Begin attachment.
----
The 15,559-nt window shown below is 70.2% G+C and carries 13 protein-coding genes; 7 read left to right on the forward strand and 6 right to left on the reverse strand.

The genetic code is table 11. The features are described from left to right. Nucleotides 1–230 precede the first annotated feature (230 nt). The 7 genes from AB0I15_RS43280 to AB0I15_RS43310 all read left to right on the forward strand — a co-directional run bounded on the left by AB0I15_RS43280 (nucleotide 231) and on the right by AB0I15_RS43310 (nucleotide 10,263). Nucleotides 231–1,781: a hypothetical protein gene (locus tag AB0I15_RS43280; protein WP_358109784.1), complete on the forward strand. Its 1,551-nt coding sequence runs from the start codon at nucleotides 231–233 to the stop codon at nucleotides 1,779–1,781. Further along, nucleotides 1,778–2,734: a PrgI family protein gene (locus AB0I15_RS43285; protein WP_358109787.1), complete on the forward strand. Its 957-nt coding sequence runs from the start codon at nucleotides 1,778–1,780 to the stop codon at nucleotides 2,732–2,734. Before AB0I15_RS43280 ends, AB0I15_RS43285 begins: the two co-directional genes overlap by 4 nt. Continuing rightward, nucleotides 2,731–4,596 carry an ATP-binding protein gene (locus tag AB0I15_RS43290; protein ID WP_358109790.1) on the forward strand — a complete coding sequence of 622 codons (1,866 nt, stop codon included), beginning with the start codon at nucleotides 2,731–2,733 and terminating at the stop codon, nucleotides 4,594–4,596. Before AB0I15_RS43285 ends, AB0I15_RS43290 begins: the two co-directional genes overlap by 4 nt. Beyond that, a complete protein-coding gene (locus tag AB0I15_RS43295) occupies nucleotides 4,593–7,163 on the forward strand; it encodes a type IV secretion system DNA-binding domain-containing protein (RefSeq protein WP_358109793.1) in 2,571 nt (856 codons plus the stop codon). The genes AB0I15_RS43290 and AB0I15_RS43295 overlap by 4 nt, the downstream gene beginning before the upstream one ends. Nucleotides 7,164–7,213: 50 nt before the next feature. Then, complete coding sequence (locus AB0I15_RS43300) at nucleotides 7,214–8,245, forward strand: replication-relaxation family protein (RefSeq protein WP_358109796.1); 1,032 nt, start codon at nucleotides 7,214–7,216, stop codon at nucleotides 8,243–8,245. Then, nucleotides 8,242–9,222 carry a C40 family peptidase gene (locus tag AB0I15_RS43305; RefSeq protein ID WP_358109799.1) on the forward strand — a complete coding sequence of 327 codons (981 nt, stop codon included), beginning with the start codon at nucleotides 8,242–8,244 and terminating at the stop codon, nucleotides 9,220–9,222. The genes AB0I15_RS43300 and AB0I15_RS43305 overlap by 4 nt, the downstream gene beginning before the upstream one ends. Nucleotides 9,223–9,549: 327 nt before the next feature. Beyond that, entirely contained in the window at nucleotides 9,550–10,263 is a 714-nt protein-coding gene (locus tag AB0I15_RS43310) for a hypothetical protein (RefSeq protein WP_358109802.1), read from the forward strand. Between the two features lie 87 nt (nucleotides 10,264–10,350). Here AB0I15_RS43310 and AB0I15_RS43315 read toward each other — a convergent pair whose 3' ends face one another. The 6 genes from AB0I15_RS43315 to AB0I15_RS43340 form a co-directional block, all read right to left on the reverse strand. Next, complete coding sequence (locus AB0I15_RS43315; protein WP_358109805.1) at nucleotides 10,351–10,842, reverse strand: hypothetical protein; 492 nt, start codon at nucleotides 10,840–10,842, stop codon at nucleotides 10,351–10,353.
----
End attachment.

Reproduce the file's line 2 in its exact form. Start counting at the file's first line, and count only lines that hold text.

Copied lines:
The genetic code is table 11. The features are described from left to right. Nucleotides 1–230 precede the first annotated feature (230 nt). The 7 genes from AB0I15_RS43280 to AB0I15_RS43310 all read left to right on the forward strand — a co-directional run bounded on the left by AB0I15_RS43280 (nucleotide 231) and on the right by AB0I15_RS43310 (nucleotide 10,263). Nucleotides 231–1,781: a hypothetical protein gene (locus tag AB0I15_RS43280; protein WP_358109784.1), complete on the forward strand. Its 1,551-nt coding sequence runs from the start codon at nucleotides 231–233 to the stop codon at nucleotides 1,779–1,781. Further along, nucleotides 1,778–2,734: a PrgI family protein gene (locus AB0I15_RS43285; protein WP_358109787.1), complete on the forward strand. Its 957-nt coding sequence runs from the start codon at nucleotides 1,778–1,780 to the stop codon at nucleotides 2,732–2,734. Before AB0I15_RS43280 ends, AB0I15_RS43285 begins: the two co-directional genes overlap by 4 nt. Continuing rightward, nucleotides 2,731–4,596 carry an ATP-binding protein gene (locus tag AB0I15_RS43290; protein ID WP_358109790.1) on the forward strand — a complete coding sequence of 622 codons (1,866 nt, stop codon included), beginning with the start codon at nucleotides 2,731–2,733 and terminating at the stop codon, nucleotides 4,594–4,596. Before AB0I15_RS43285 ends, AB0I15_RS43290 begins: the two co-directional genes overlap by 4 nt. Beyond that, a complete protein-coding gene (locus tag AB0I15_RS43295) occupies nucleotides 4,593–7,163 on the forward strand; it encodes a type IV secretion system DNA-binding domain-containing protein (RefSeq protein WP_358109793.1) in 2,571 nt (856 codons plus the stop codon). The genes AB0I15_RS43290 and AB0I15_RS43295 overlap by 4 nt, the downstream gene beginning before the upstream one ends. Nucleotides 7,164–7,213: 50 nt before the next feature. Then, complete coding sequence (locus AB0I15_RS43300) at nucleotides 7,214–8,245, forward strand: replication-relaxation family protein (RefSeq protein WP_358109796.1); 1,032 nt, start codon at nucleotides 7,214–7,216, stop codon at nucleotides 8,243–8,245. Then, nucleotides 8,242–9,222 carry a C40 family peptidase gene (locus tag AB0I15_RS43305; RefSeq protein ID WP_358109799.1) on the forward strand — a complete coding sequence of 327 codons (981 nt, stop codon included), beginning with the start codon at nucleotides 8,242–8,244 and terminating at the stop codon, nucleotides 9,220–9,222. The genes AB0I15_RS43300 and AB0I15_RS43305 overlap by 4 nt, the downstream gene beginning before the upstream one ends. Nucleotides 9,223–9,549: 327 nt before the next feature. Beyond that, entirely contained in the window at nucleotides 9,550–10,263 is a 714-nt protein-coding gene (locus tag AB0I15_RS43310) for a hypothetical protein (RefSeq protein WP_358109802.1), read from the forward strand. Between the two features lie 87 nt (nucleotides 10,264–10,350). Here AB0I15_RS43310 and AB0I15_RS43315 read toward each other — a convergent pair whose 3' ends face one another. The 6 genes from AB0I15_RS43315 to AB0I15_RS43340 form a co-directional block, all read right to left on the reverse strand. Next, complete coding sequence (locus AB0I15_RS43315; protein WP_358109805.1) at nucleotides 10,351–10,842, reverse strand: hypothetical protein; 492 nt, start codon at nucleotides 10,840–10,842, stop codon at nucleotides 10,351–10,353.